Despite the fact that I’d never seen an episode of The Sopranos prior to its conclusion in the Summer of 2007, I actually tuned into the finale when it aired because it was simply that big of a deal — that even 14-year-olds who’d never seen the show before still decided to catch the iconic series’ climactic episode.
Oddly enough, while I’d had no previous experience with The Sopranos, my reaction to that cut-to-black-ending was identical to that of longtime fans, as essentially everyone tuning in back on June 10, 2007: we thought our cable went out.
Whether or not you enjoy The Sopranos‘ ending is a different conversation for a different day. What’s not up for debate, though, is how memorable the ending remains, and that’s largely due to its inclusion of Journey’s “Don’t Stop Believing”, which creator David Chase recently revealed wasn’t always his choice of song for the finale.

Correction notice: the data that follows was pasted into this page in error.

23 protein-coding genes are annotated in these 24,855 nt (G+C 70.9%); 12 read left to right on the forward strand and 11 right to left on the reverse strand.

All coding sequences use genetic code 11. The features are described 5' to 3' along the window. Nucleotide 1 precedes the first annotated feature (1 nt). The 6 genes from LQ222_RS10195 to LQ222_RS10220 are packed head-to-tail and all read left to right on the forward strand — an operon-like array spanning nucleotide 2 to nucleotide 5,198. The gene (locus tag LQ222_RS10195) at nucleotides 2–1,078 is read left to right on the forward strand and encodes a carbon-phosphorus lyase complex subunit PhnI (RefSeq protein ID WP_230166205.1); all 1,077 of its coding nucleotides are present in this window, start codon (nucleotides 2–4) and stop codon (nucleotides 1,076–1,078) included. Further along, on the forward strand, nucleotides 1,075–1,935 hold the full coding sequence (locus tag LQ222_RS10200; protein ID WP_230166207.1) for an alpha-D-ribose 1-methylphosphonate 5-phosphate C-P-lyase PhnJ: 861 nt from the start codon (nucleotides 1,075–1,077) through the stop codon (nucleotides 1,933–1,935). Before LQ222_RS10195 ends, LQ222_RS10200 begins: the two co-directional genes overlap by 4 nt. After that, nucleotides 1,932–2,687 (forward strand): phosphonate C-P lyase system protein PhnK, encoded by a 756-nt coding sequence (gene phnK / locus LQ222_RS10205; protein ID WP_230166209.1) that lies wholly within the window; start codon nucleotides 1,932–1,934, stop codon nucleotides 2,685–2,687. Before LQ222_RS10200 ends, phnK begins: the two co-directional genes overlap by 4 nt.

On a new episode of the Talking Sopranos podcast, which is hosted by two of the show’s stars, Michael Imperioli and Steve Schirripa — who played Christopher and Bobby “Bacala,” respectively — Chase was asked about how he landed on arguably Journey’s signature hit. Chase said he was driving around in a van with crew members, and he hit them with some of his choices. He had three. He can’t remember the second one. But the first, which was not picked, was [drum roll] “Love and Happiness,” by Al Green.
“Love and Happiness” is, of course, not a cheesy ’80s power ballad. It’s a silky, smooth, reflective number, revealing a contentment that James Gandolfini’s Tony never quite found. Thing is, Chase says, the crew members in the van weren’t hot for “Don’t Stop Believin’.” “Everyone went, ‘Oh, Jesus Christ, no!’” he recalled. “And I thought, ‘That’s the one.’” [via Uproxx]
Regardless of what song Chase ultimately went with, the shock of the screen cutting to black likely would’ve maintained the same impact.